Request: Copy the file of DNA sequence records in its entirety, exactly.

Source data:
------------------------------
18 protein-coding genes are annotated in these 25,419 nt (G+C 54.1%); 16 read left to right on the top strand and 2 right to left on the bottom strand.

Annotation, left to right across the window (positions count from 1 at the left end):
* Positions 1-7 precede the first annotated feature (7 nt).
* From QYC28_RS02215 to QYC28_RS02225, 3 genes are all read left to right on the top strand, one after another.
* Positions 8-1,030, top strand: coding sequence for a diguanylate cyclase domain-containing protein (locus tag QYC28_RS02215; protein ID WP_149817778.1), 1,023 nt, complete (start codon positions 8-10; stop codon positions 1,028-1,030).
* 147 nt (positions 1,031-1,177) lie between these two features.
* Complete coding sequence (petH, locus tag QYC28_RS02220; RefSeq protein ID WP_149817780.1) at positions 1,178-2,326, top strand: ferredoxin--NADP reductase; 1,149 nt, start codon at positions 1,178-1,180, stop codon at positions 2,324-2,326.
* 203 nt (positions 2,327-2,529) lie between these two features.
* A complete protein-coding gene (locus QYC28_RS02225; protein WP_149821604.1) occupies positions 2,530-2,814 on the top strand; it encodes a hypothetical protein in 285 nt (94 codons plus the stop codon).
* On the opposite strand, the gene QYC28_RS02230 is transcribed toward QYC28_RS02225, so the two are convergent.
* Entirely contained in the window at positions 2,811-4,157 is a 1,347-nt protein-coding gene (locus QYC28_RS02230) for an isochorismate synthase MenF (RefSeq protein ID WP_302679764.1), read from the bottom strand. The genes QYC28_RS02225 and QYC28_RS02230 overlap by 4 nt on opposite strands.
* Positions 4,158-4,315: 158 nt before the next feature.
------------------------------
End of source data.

18 protein-coding genes are annotated in these 25,419 nt (G+C 54.1%); 16 read left to right on the top strand and 2 right to left on the bottom strand.

Annotation, left to right across the window (positions count from 1 at the left end):
* Positions 1-7 precede the first annotated feature (7 nt).
* From QYC28_RS02215 to QYC28_RS02225, 3 genes are all read left to right on the top strand, one after another.
* Positions 8-1,030, top strand: coding sequence for a diguanylate cyclase domain-containing protein (locus tag QYC28_RS02215; protein ID WP_149817778.1), 1,023 nt, complete (start codon positions 8-10; stop codon positions 1,028-1,030).
* 147 nt (positions 1,031-1,177) lie between these two features.
* Complete coding sequence (petH, locus tag QYC28_RS02220; RefSeq protein ID WP_149817780.1) at positions 1,178-2,326, top strand: ferredoxin--NADP reductase; 1,149 nt, start codon at positions 1,178-1,180, stop codon at positions 2,324-2,326.
* 203 nt (positions 2,327-2,529) lie between these two features.
* A complete protein-coding gene (locus QYC28_RS02225; protein WP_149821604.1) occupies positions 2,530-2,814 on the top strand; it encodes a hypothetical protein in 285 nt (94 codons plus the stop codon).
* On the opposite strand, the gene QYC28_RS02230 is transcribed toward QYC28_RS02225, so the two are convergent.
* Entirely contained in the window at positions 2,811-4,157 is a 1,347-nt protein-coding gene (locus QYC28_RS02230) for an isochorismate synthase MenF (RefSeq protein ID WP_302679764.1), read from the bottom strand. The genes QYC28_RS02225 and QYC28_RS02230 overlap by 4 nt on opposite strands.
* Positions 4,158-4,315: 158 nt before the next feature.